A Journalist Explains Why Russia’s Invasion of Ukraine Saw Him Put Down His Camera—and Pick Up a Kalashnikov

From a story in the Toronto Star by Jeremy Nuttall headlined “A journalist explains why Russia’s invasion of Ukraine saw him put down his camera—and pick up a Kalashnikov”:

The static of radio communications intrudes into the conversation as Sergei Loiko, speaking from a basement surrounded by Ukrainian fighters on the outskirts of Kyiv, explains how he went from reporter to territorial defence fighter.

For about 25 years, Loiko covered conflict and life in Russia for the Los Angeles Times as an award-winning photojournalist and reporter until his retirement in 2015, after which he wrote novels.

Now, as the Russian invasion of Ukraine enters its third week, the 69-year-old Moscow native says he’s prepared to kill or be killed, all in order to stop Russian President Vladimir Putin

“This war is a black-and-white war; it’s the war between good and evil, and it’s very easy to takes sides,” Loiko told the Star in a phone interview.

“I finally took my side.”

He said he decided to postpone a surgery for the operable cancer he’s battled for two years to join the Ukrainian effort, adding he’d rather “die on the battlefield than in a miserable hospital.”

The call for foreign fighters put out by Ukraine’s government has been answered by people from around the world, including Canada.

Some, such as a Canadian sniper reported to have arrived to join the fight, have military experience. Others have nothing but a desire to help Ukraine during its time of need.

Thursday, Loiko released a video on YouTube in which he holds a Kalashnikov and asks for other foreigners with military experience to come to Ukraine and join the territorial defence forces to fight against Russia.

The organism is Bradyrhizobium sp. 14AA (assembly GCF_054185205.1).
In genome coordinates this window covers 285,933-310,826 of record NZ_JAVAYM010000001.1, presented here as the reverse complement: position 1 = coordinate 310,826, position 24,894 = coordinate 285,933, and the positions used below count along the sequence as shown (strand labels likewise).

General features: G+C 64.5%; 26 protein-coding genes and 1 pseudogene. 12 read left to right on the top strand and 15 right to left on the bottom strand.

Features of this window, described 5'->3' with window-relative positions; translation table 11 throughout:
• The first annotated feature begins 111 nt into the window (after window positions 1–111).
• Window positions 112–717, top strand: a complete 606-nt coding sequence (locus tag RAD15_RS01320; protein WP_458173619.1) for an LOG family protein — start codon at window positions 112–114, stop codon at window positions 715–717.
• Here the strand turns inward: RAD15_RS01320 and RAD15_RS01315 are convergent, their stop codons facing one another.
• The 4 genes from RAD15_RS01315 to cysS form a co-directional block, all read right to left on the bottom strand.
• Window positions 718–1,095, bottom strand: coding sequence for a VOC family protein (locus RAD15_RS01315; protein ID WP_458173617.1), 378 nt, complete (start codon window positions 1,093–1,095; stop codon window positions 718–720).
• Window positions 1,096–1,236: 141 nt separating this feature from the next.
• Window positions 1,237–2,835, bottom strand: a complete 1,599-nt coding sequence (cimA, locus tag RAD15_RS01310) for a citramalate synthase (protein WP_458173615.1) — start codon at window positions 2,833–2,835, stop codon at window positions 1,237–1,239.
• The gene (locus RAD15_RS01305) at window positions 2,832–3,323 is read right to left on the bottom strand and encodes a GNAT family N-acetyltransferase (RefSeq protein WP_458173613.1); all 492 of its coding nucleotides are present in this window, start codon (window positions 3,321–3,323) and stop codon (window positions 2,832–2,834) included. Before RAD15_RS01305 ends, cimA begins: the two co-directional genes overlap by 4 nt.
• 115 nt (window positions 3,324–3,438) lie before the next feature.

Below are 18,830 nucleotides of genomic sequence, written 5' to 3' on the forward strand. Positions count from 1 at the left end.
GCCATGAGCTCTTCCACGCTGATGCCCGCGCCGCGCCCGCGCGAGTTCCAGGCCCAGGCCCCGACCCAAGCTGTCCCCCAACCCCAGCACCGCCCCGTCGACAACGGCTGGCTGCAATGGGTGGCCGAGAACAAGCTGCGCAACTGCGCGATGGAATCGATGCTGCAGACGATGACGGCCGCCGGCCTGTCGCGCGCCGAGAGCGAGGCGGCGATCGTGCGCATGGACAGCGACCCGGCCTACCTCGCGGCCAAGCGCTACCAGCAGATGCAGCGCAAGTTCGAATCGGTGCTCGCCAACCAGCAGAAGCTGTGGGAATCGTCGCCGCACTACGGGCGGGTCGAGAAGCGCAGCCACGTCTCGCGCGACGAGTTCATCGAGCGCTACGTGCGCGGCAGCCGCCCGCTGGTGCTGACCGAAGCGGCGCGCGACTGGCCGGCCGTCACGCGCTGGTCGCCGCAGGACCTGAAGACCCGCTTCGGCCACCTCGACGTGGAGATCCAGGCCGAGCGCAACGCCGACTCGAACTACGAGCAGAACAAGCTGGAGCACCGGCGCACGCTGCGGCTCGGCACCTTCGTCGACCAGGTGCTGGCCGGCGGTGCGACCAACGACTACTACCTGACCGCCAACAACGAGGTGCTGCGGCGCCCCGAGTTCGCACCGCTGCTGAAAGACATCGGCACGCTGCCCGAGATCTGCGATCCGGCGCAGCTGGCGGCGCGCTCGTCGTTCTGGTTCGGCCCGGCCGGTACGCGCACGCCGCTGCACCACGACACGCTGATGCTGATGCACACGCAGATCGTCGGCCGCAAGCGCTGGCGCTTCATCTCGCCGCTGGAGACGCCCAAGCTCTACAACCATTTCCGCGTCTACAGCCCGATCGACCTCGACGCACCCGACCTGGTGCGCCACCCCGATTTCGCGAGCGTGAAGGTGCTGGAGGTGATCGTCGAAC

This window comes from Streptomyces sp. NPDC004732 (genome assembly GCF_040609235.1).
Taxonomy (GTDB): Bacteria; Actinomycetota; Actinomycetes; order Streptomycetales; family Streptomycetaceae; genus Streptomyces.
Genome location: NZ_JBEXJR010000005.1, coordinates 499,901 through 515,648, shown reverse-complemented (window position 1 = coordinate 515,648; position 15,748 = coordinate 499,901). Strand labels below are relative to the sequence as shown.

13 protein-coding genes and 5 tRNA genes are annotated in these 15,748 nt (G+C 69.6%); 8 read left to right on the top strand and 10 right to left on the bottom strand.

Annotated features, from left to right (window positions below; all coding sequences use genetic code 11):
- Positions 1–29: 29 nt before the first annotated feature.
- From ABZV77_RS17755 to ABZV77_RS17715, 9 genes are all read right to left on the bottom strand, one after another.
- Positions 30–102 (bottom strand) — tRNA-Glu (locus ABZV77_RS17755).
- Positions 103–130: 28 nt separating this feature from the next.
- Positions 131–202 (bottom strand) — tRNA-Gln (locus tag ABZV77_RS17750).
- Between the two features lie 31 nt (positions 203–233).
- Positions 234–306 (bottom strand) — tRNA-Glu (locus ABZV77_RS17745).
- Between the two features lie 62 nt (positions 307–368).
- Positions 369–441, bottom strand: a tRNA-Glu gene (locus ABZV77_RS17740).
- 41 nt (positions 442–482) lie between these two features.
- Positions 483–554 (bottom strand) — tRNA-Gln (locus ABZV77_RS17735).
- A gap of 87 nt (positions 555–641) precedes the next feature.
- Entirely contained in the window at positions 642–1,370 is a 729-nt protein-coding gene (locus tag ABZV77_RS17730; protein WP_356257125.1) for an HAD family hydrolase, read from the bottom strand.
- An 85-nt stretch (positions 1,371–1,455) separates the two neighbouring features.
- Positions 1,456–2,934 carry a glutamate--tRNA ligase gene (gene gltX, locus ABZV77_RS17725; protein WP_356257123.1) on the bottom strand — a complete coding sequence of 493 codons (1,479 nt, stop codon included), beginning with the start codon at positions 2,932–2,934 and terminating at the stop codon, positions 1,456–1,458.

In the video the Russian says he’s fighting against “my motherland” to defend Ukraine, because Putin is “the Hitler of today” and that the war is for the whole world.

Loiko served with the Soviet special forces in the 1970s but his time spent in more than 10 conflict zones as a journalist, including in Iraq and Afghanistan, contributed to his decision, particularly the battle for Donetsk airport in 2014, he said.

Then, he was inside the airport working as a journalist, and later wrote the novel “Airport” with the Donetsk airport siege being the heart of it.

He said he remembers feeling as though he was getting in the way during that battle and said now he feels more control, and even elevated, during the conflict. It’s different than the feeling of helplessness a war correspondent often deals with while carrying a camera and notepad.

“The goal is different,” he said. “(As a reporter), you need to survive to tell the world what is happening; here you need to survive to win the war.”

So far, he’s been helping the Ukrainians with their public-relations effort, highlighting some of those who are helping to fight Russia.

He said he aims to write a first-person novel of the war at some point. For now, he said, he hopes his second novel “Flight,” based on the downing of a Malaysian airliner over eastern Ukraine in 2014 in which nearly 300 people died proves prescient. The protagonist in that book ultimately kills Putin.

“Now, I am joining the Ukrainian forces to finish the business I started in my second novel.”

Jeremy Nuttall is a Vancouver-based investigative reporter for the Star.


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